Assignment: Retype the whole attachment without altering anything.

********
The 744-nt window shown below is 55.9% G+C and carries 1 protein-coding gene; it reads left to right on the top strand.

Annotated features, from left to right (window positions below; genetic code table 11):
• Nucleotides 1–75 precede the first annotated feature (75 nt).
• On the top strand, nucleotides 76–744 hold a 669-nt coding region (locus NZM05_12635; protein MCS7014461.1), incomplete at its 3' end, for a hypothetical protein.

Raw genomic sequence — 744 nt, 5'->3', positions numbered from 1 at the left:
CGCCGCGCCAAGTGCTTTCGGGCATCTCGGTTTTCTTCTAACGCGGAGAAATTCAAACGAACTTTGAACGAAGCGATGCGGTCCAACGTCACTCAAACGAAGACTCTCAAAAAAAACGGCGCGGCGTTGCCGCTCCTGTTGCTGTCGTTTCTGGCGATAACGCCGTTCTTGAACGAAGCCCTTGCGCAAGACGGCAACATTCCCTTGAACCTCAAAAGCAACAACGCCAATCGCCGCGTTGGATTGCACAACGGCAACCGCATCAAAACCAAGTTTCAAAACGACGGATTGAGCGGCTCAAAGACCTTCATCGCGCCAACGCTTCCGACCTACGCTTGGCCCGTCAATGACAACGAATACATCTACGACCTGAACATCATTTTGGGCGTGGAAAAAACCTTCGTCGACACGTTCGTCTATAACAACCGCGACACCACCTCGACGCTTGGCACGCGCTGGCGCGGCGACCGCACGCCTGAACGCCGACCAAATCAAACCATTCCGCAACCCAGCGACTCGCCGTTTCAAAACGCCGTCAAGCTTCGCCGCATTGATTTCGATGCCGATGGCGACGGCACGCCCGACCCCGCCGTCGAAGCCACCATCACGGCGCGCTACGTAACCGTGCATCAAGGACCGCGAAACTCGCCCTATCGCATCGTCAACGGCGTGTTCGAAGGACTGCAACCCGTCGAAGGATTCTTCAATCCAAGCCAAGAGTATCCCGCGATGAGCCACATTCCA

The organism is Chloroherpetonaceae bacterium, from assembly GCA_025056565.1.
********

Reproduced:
The 744-nt window shown below is 55.9% G+C and carries 1 protein-coding gene; it reads left to right on the top strand.

Annotated features, from left to right (window positions below; genetic code table 11):
• Nucleotides 1–75 precede the first annotated feature (75 nt).
• On the top strand, nucleotides 76–744 hold a 669-nt coding region (locus NZM05_12635; protein MCS7014461.1), incomplete at its 3' end, for a hypothetical protein.

Raw genomic sequence — 744 nt, 5'->3', positions numbered from 1 at the left:
CGCCGCGCCAAGTGCTTTCGGGCATCTCGGTTTTCTTCTAACGCGGAGAAATTCAAACGAACTTTGAACGAAGCGATGCGGTCCAACGTCACTCAAACGAAGACTCTCAAAAAAAACGGCGCGGCGTTGCCGCTCCTGTTGCTGTCGTTTCTGGCGATAACGCCGTTCTTGAACGAAGCCCTTGCGCAAGACGGCAACATTCCCTTGAACCTCAAAAGCAACAACGCCAATCGCCGCGTTGGATTGCACAACGGCAACCGCATCAAAACCAAGTTTCAAAACGACGGATTGAGCGGCTCAAAGACCTTCATCGCGCCAACGCTTCCGACCTACGCTTGGCCCGTCAATGACAACGAATACATCTACGACCTGAACATCATTTTGGGCGTGGAAAAAACCTTCGTCGACACGTTCGTCTATAACAACCGCGACACCACCTCGACGCTTGGCACGCGCTGGCGCGGCGACCGCACGCCTGAACGCCGACCAAATCAAACCATTCCGCAACCCAGCGACTCGCCGTTTCAAAACGCCGTCAAGCTTCGCCGCATTGATTTCGATGCCGATGGCGACGGCACGCCCGACCCCGCCGTCGAAGCCACCATCACGGCGCGCTACGTAACCGTGCATCAAGGACCGCGAAACTCGCCCTATCGCATCGTCAACGGCGTGTTCGAAGGACTGCAACCCGTCGAAGGATTCTTCAATCCAAGCCAAGAGTATCCCGCGATGAGCCACATTCCA

The organism is Chloroherpetonaceae bacterium, from assembly GCA_025056565.1.